Also, I have heard of efforts of leading farm tractor manufacturers like Massey Ferguson developing precision farming technology, incorporating the use of tablets and smartphones in the operation of farm tractors. Kubota is also venturing into the application of global positioning system and information and communications technology into its products as part of its research to advance “smart agriculture.”
Obviously, the next phase for the agriculture’s technologization would be from the Industrial Revolution (4ID).
I have discussed extensively in the past the application of 4ID technologies in agriculture, and how it could level up farming and fisheries to make these more productive, profitable, sustainable and resilient.
The application of 4ID technologies in agriculture forms part of industrialization paradigm of the New Thinking for Agriculture.
Alongside technologizing agriculture to attract more young blood into agriculture are linking producers to the markets and value-adding.
Linking producers to the markets could be done in two ways: agribusiness enterprises directly marketing their produce; or linking or partnering them with large agri-industrial firms and conglomerates in the country.
Value-adding also requires technology and innovation, transforming raw produce into semi-processed or finished goods, of which the latter has higher export potential. On the other hand, the market for semi-processed farm produce, like dried cassava chips and coffee beans, are mostly for agri-industrial firms that produce various processed food products.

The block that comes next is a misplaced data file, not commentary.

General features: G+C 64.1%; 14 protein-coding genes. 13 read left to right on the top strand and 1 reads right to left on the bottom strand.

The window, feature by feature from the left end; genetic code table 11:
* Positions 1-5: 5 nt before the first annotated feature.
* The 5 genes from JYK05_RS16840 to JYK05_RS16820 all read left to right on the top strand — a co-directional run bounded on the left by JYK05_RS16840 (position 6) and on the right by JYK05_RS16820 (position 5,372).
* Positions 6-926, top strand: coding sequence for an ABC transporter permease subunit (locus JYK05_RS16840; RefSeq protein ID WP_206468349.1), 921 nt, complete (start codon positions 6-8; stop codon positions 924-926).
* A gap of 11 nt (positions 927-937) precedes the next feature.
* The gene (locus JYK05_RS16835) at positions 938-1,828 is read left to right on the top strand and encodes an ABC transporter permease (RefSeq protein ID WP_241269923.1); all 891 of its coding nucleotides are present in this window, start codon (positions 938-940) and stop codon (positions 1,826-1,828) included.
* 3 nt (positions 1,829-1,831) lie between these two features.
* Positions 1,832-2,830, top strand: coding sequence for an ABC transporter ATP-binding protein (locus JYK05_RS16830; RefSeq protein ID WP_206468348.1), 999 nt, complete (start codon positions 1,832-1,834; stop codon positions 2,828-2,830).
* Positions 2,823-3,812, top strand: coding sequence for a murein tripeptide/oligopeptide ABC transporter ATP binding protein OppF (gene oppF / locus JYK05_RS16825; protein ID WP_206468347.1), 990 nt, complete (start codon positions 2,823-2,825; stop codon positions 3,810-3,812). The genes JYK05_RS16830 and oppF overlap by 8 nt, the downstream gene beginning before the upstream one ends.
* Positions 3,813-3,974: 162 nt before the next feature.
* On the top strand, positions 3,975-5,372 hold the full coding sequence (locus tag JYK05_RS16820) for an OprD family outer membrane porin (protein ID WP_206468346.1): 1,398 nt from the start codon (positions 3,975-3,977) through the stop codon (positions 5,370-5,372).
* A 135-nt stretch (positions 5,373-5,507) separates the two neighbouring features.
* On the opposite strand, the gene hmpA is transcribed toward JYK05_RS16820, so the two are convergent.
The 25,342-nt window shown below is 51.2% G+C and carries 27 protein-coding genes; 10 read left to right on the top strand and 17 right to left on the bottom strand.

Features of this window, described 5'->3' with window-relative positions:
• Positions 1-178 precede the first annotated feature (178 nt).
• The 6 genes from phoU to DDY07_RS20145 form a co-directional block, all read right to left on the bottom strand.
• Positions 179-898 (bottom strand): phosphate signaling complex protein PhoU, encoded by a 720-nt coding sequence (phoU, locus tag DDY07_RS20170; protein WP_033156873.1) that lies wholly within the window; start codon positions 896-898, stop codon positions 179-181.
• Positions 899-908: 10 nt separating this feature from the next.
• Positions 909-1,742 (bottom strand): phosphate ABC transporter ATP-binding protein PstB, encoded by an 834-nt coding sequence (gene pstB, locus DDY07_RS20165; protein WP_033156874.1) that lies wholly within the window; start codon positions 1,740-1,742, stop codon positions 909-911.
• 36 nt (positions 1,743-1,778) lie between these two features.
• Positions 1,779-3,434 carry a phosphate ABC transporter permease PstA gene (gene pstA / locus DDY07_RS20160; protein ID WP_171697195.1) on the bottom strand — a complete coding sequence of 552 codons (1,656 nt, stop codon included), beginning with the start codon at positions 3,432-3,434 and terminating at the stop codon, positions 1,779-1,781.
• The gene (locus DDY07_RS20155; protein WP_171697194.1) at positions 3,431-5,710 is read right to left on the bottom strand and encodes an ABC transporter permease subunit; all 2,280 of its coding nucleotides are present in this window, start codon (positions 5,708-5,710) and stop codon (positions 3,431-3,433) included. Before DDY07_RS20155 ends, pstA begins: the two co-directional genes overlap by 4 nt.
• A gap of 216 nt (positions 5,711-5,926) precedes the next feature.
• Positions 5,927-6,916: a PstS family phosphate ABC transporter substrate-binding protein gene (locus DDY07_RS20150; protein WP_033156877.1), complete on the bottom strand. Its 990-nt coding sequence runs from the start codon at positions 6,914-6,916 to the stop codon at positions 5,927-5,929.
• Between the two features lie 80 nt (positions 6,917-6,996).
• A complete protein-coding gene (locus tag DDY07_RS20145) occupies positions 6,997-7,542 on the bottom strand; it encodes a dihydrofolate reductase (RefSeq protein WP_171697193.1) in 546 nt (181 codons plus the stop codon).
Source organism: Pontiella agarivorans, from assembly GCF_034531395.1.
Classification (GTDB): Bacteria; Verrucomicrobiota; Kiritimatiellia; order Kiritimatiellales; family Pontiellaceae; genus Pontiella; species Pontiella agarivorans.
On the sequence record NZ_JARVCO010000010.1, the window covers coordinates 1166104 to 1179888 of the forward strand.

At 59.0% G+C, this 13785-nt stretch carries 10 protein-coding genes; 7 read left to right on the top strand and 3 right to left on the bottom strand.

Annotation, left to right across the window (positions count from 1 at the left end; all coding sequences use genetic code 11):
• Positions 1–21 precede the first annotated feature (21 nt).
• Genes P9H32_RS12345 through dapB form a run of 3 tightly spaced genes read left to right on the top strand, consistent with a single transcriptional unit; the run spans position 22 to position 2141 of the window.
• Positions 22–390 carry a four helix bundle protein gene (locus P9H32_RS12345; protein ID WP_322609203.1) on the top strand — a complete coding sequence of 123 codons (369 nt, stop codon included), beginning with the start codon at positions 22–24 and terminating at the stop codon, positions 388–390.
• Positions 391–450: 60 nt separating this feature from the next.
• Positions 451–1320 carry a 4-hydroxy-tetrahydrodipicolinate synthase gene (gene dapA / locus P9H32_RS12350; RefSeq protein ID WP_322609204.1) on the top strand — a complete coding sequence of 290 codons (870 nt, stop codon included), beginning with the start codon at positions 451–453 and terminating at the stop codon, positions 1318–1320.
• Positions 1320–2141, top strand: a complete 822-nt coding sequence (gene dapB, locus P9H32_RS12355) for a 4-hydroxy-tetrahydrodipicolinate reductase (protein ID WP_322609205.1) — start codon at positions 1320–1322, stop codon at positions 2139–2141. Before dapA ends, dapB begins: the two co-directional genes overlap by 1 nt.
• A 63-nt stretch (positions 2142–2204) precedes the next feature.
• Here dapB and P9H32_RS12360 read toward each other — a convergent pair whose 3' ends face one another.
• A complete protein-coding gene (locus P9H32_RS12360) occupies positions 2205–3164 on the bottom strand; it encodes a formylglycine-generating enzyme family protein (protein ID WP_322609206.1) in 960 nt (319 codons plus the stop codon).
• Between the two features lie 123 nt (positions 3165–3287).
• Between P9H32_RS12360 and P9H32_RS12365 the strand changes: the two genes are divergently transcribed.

The support of state colleges and universities (SCUs) in the collective action to link agribusiness enterprises with the markets and to introduce more value-adding is critical. The reason for this is SCUs are also familiar with the socio-economic fabric in their localities, and are the potential source of competent manpower, particularly their students and graduates, to man and level up the agri-based enterprises in the rural areas.
SCUs could also explore their role in or take the lead agribusiness incubation (ABI), particularly in their localities. The International Crops Research Institute for the Semi-Arid Tropics, which I successfully led for 14 years, and India’s Department of Science and Technology have developed a successful ABI program that addressed the following issues in the formation of agri-based enterprises: Technology consulting; capacity building and training; access to funding; business facilitation; and infrastructure and facilities.
ABI is one of the measures to create an ecosystem for agripreneurship to develop in the Philippines, which in turn, could help more young people into agriculture.
Today, most of the farming and fishery activities in the country are undertaken by one-man or one-family farming units, most of which have not tapped into technology or expanded their markets beyond the usual middle man or “bagsakan” (wholesale drop-off points). And most farmers have remained on the production side of farming and excluded from a bigger part of the value chain.
So it is no wonder that most of the youth still see farming as having limited potential to provide a bright future for them.
With technology and agripreneurship, we could change the way the youth perceive farming.